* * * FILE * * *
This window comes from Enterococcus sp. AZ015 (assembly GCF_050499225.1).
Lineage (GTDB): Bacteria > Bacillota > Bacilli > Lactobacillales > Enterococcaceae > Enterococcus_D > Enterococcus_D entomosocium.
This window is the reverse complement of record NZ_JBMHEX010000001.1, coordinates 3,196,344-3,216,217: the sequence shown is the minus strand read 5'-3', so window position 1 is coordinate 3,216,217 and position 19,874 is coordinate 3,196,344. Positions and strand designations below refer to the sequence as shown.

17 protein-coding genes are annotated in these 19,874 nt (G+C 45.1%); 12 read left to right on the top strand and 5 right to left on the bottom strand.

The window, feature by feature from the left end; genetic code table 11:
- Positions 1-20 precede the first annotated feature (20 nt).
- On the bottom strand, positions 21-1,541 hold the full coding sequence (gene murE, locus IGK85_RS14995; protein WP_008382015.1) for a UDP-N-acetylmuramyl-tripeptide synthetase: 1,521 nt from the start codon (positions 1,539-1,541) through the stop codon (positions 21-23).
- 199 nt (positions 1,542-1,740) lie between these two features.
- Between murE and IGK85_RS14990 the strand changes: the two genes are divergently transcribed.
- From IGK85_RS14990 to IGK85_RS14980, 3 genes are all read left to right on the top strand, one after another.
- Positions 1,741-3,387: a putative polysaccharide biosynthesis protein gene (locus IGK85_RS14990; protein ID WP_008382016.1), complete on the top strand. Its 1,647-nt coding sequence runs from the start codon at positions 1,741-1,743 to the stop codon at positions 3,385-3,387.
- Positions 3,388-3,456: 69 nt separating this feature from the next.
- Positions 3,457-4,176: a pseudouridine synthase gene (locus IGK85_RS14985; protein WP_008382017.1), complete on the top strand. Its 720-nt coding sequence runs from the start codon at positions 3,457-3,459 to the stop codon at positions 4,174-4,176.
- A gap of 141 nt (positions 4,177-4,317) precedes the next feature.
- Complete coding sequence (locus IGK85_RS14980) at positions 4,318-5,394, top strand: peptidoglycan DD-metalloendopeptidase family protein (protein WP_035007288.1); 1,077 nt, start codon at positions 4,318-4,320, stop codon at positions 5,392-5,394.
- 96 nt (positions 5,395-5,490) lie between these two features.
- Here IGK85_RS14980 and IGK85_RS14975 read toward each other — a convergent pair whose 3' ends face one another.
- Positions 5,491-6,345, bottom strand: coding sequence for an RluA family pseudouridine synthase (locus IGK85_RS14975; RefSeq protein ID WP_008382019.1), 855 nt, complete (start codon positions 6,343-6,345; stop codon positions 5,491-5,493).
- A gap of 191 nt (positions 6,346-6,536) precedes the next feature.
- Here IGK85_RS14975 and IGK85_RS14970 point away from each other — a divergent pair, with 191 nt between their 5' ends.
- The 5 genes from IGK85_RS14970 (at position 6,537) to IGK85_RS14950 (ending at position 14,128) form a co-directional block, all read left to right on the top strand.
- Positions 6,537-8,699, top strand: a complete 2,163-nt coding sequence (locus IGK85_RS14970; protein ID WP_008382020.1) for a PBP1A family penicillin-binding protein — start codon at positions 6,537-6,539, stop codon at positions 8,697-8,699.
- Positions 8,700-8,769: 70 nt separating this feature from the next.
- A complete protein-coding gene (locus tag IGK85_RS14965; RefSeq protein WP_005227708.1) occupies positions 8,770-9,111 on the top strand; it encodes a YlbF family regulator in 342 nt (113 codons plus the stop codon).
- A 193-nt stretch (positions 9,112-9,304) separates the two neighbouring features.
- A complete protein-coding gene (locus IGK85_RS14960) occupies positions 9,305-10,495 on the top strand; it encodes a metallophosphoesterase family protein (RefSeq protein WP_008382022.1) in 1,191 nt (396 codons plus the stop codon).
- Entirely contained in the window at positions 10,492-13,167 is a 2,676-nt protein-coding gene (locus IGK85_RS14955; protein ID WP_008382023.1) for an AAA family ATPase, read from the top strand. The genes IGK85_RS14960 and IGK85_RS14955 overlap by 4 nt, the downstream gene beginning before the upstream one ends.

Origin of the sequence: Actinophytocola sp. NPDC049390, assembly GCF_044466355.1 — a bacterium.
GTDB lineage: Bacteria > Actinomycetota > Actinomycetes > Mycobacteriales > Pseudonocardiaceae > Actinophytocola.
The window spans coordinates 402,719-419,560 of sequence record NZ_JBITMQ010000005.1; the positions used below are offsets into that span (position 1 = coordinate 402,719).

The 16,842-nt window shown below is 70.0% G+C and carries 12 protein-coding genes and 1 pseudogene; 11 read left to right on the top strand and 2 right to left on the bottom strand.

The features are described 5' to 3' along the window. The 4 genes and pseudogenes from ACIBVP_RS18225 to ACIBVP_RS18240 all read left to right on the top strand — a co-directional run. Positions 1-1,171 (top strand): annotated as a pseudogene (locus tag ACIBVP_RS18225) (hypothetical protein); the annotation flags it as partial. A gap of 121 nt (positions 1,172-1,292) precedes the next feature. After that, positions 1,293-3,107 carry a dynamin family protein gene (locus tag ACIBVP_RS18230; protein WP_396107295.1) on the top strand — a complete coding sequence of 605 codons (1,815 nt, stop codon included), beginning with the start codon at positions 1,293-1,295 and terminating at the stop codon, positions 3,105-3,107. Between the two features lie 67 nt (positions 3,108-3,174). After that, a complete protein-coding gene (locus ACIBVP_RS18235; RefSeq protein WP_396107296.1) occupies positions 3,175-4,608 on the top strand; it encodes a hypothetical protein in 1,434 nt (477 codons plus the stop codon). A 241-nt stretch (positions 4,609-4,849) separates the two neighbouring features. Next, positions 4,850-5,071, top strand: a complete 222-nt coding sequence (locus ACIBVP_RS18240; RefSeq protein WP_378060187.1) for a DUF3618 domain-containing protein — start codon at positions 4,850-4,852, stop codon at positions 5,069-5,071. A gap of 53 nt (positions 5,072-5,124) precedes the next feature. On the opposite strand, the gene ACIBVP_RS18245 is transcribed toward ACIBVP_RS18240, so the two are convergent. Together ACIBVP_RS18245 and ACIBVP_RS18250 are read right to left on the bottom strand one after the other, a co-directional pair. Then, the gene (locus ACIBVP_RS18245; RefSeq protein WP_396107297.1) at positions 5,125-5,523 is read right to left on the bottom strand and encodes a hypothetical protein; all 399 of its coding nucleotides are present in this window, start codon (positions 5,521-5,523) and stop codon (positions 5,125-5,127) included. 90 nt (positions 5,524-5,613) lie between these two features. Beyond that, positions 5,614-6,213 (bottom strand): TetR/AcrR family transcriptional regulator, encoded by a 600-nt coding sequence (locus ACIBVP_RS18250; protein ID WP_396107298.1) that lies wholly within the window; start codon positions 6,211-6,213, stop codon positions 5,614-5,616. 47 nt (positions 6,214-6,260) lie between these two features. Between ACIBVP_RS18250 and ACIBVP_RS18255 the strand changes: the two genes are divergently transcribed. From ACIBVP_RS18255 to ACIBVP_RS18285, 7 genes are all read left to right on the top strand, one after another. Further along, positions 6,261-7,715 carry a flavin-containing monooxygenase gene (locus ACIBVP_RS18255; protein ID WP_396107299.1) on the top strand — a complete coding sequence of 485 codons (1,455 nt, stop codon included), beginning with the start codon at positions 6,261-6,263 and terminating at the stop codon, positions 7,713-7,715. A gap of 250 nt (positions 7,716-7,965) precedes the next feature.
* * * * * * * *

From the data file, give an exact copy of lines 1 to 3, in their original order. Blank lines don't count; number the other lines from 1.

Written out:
This window comes from Enterococcus sp. AZ015 (assembly GCF_050499225.1).
Lineage (GTDB): Bacteria > Bacillota > Bacilli > Lactobacillales > Enterococcaceae > Enterococcus_D > Enterococcus_D entomosocium.
This window is the reverse complement of record NZ_JBMHEX010000001.1, coordinates 3,196,344-3,216,217: the sequence shown is the minus strand read 5'-3', so window position 1 is coordinate 3,216,217 and position 19,874 is coordinate 3,196,344. Positions and strand designations below refer to the sequence as shown.